Each Friday in this space food writer Sarah Henry asks a well-known, up-and-coming, or under-the-radar food aficionado about their favorite tastes in town, preferred food purveyors and other local culinary gems worth sharing.

Novella Carpenter grows greens and raises rabbits, goats, chickens, and bees on a dead-end street in the ghetto. The dumpster diver and salty-mouthed author of Farm City: The Education of an Urban Farmer (paperback due out May 25) has cultivated land for the past six years at her Ghost Town Farm, a sunny, squat lot in Oakland, next to her coral-colored home — complete with a back porch covered in goat poop — where she lives win mechanic boyfriend Bill and a menagerie of so-called edible pets.

Novella, 37, is also a founding member of the worker-owned cooperative BioFuel Oasis on Sacramento Street at Ashby Avenue in Berkeley. The five biodevas (the spelling is a nod to forest spirits) who run the place describe it as “the most sustainable filling station in the nation.” BioFuel Oasis also sells farm animal feed, beekeeping supplies, and other urban homesteading gear, and offers urban farming classes, including how to raise city animals, keep bees, and harvest rainwater. Novella’s next goat-keeping class, scheduled May 9, is full.

She is working on a how-to guide to urban farming and a memoir about her father. Novella is one of 30 women changing the way we eat profiled in Temra Costa’s new book, Farmer Jane.

1. Do you have a local food hero?

Jim Montgomery of Green Faerie Farm. He inspired me to get goats. He has a beautiful urban farm in West Berkeley, and has been there for twenty years or so. He’s a math teacher in “real” life, but at home he takes his dairy goats out for a walk, feeds his rabbits, tends to his beehives. He’s not trying to capitalize on his farm, he’s just there, doing what he does — and enjoying the fruits of his labor.

2. Where’s your favorite place in town to get food for the farm animals?

I enjoy cutting water-sucker branches off the liquid amber trees that run along Market Street in South Berkeley. The goats love them and I’m helping the tree (and the Berkeley grounds-keepers) out.

3. Do you have a favorite Berkeley eatery?

I love Guerilla Cafe — such a good vibe.

4. Where do you take out-of-town visitors interested in food?

Berkeley Bowl. It’s easy to get used to having access to all the food there, but go to any other city and it’s just not the same — the variety in the produce area, the bulk section, those crazy cheap bagged veggies they’re trying to get rid of. Awesome!

5. What’s missing in the Berkeley food scene?

I wish Berkeley had something like San Francisco’s Underground Farmers Market, or Oakland’s Pop-Up General Store.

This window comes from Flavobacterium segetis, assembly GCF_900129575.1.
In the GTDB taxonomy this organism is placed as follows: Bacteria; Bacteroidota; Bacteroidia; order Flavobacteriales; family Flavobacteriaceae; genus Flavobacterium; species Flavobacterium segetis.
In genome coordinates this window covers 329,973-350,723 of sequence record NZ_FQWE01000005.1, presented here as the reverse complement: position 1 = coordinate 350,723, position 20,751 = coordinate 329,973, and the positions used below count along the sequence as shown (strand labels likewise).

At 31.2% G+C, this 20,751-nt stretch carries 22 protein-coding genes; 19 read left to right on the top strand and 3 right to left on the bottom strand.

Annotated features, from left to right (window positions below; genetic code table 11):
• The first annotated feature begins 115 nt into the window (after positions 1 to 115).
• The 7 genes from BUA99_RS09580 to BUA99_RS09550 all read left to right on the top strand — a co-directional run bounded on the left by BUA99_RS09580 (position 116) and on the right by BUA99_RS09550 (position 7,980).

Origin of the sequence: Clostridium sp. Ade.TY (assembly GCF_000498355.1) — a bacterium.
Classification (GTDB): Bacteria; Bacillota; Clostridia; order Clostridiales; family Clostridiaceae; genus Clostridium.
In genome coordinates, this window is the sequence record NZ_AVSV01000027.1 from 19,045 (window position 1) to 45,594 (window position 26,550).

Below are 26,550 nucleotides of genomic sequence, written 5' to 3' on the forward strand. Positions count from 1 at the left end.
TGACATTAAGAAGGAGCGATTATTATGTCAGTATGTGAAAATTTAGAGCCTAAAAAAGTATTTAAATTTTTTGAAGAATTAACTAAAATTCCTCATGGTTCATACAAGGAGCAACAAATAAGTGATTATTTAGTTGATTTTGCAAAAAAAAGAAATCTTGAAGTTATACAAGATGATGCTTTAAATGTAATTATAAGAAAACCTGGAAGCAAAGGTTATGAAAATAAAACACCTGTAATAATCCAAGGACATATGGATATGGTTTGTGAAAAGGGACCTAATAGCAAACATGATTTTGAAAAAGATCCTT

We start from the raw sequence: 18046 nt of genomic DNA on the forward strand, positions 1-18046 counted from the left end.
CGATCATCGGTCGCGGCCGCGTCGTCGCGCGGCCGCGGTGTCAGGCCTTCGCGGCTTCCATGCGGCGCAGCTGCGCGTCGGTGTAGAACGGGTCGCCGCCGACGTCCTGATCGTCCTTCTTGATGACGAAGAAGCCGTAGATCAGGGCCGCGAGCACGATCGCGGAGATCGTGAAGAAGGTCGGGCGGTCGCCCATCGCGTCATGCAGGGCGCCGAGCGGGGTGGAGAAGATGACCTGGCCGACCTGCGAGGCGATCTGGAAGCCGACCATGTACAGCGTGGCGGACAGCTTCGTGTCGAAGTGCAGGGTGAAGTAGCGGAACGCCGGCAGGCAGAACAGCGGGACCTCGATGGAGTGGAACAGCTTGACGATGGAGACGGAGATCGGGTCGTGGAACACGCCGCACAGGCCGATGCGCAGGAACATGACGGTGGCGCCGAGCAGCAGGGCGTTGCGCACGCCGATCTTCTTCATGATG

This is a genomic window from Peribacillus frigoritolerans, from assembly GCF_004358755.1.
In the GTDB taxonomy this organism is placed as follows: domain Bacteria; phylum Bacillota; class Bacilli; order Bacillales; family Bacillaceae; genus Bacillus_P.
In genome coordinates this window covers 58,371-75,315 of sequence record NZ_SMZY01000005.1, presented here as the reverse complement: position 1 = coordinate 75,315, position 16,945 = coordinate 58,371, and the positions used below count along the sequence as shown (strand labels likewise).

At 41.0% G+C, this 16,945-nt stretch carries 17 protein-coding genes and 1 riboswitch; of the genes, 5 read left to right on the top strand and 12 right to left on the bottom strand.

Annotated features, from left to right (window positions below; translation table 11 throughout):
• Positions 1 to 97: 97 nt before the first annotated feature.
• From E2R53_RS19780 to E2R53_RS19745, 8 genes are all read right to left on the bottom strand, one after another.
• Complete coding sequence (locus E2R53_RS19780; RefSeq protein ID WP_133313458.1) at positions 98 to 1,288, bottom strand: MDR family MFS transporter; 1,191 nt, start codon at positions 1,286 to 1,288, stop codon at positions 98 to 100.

Sarah Henry is a freelance writer whose stories have appeared in the Los Angeles Times Magazine, The Washington Post and San Francisco Magazine. A contributor to the food policy blog Civil Eats, she muses about food, family and growing greens on her blog lettuce eat kale.

If you have an idea for a Berkeley Bites interview, send your suggestion to sarahhenry0509@gmail.com or leave a comment here.

To read previous Berkeley Bites profiles click here.

[Photo: Sarah Henry]

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  1. Seriously spelling challenged on this one folks, apologies. Have just discovered that it is Green Faerie Farm not Green Fairy Farms as originally written. Corrected above. At least I got the biodevas right this time around.

  2. Thanks for the update and I will review the blog…
    I like the response about sharing…that’s what permaculture is all about and we’ll need to when our “age of plenty” of oil, money and stuff is replaced by hopefully another of creating “gardens of eden”!

  3. Hi Jeremy,

    I ran your question by Novella and here is her response:

    hey jeremy;

    thanks for the question. food security is a big issue, and so i have done stunts where i eat exclusively on my farm. see my blog, http://www.novellacarpenter.net for a blow-by-blow of those experiences (filed under stunts, i believe).

    but quickly: i can live off my farm exclusively, but i choose not to because that isn’t the point of being an urban farmer. the point is to share with others, which quickly stops when i get into “survival” mode. if every block had an urban farm, i think we could probably provide everyone with a bare minimum of vegetables and fruit. grains and meat and milk probably need to come from peri-urban or rural farms.

  4. Hi, Enjoyed the interview and loved the book and even went to youtube and saw some video of you, Ms. Carpenter.
    Thank you for bringing this into the acceptable mainstream cultural change.
    With Peak Oil and Climate Change we will be turning to this more and more ourselves.
    Anyway, I always wonder approximately what percent of your total food intake was from at home production for your household?
    Thank you, Ms. Henry, for an inspiring story!

  5. Eek! That’s an embarrassing one, especially since I just wrote about the place in a previous Berkeley Bites. Will fix & thanks for the quick catch.